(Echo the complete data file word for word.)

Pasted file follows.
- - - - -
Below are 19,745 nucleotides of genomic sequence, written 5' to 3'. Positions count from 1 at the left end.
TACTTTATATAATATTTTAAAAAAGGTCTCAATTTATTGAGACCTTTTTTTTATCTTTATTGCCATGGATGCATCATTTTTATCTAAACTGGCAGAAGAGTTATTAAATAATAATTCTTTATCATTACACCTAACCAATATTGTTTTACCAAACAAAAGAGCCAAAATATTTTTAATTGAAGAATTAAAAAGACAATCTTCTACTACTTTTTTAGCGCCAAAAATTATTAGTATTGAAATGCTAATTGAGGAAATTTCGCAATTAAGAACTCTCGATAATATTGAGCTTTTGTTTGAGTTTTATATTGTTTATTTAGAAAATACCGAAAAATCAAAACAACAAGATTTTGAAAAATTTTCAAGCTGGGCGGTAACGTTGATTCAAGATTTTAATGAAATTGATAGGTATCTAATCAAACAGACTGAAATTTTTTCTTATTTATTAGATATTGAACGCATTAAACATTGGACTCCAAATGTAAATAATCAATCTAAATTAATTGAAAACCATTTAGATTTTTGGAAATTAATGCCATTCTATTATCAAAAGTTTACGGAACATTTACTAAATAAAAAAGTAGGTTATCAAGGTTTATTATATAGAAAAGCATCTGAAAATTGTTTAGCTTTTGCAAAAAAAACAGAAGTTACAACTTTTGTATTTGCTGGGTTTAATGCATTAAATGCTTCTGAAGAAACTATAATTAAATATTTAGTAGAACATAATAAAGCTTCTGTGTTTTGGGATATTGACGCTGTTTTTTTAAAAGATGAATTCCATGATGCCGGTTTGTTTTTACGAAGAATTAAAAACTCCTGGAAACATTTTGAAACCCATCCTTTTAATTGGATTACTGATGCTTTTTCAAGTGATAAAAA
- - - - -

Below are 19,745 nucleotides of genomic sequence, written 5' to 3'. Positions count from 1 at the left end.
TACTTTATATAATATTTTAAAAAAGGTCTCAATTTATTGAGACCTTTTTTTTATCTTTATTGCCATGGATGCATCATTTTTATCTAAACTGGCAGAAGAGTTATTAAATAATAATTCTTTATCATTACACCTAACCAATATTGTTTTACCAAACAAAAGAGCCAAAATATTTTTAATTGAAGAATTAAAAAGACAATCTTCTACTACTTTTTTAGCGCCAAAAATTATTAGTATTGAAATGCTAATTGAGGAAATTTCGCAATTAAGAACTCTCGATAATATTGAGCTTTTGTTTGAGTTTTATATTGTTTATTTAGAAAATACCGAAAAATCAAAACAACAAGATTTTGAAAAATTTTCAAGCTGGGCGGTAACGTTGATTCAAGATTTTAATGAAATTGATAGGTATCTAATCAAACAGACTGAAATTTTTTCTTATTTATTAGATATTGAACGCATTAAACATTGGACTCCAAATGTAAATAATCAATCTAAATTAATTGAAAACCATTTAGATTTTTGGAAATTAATGCCATTCTATTATCAAAAGTTTACGGAACATTTACTAAATAAAAAAGTAGGTTATCAAGGTTTATTATATAGAAAAGCATCTGAAAATTGTTTAGCTTTTGCAAAAAAAACAGAAGTTACAACTTTTGTATTTGCTGGGTTTAATGCATTAAATGCTTCTGAAGAAACTATAATTAAATATTTAGTAGAACATAATAAAGCTTCTGTGTTTTGGGATATTGACGCTGTTTTTTTAAAAGATGAATTCCATGATGCCGGTTTGTTTTTACGAAGAATTAAAAACTCCTGGAAACATTTTGAAACCCATCCTTTTAATTGGATTACTGATGCTTTTTCAAGTGATAAAAA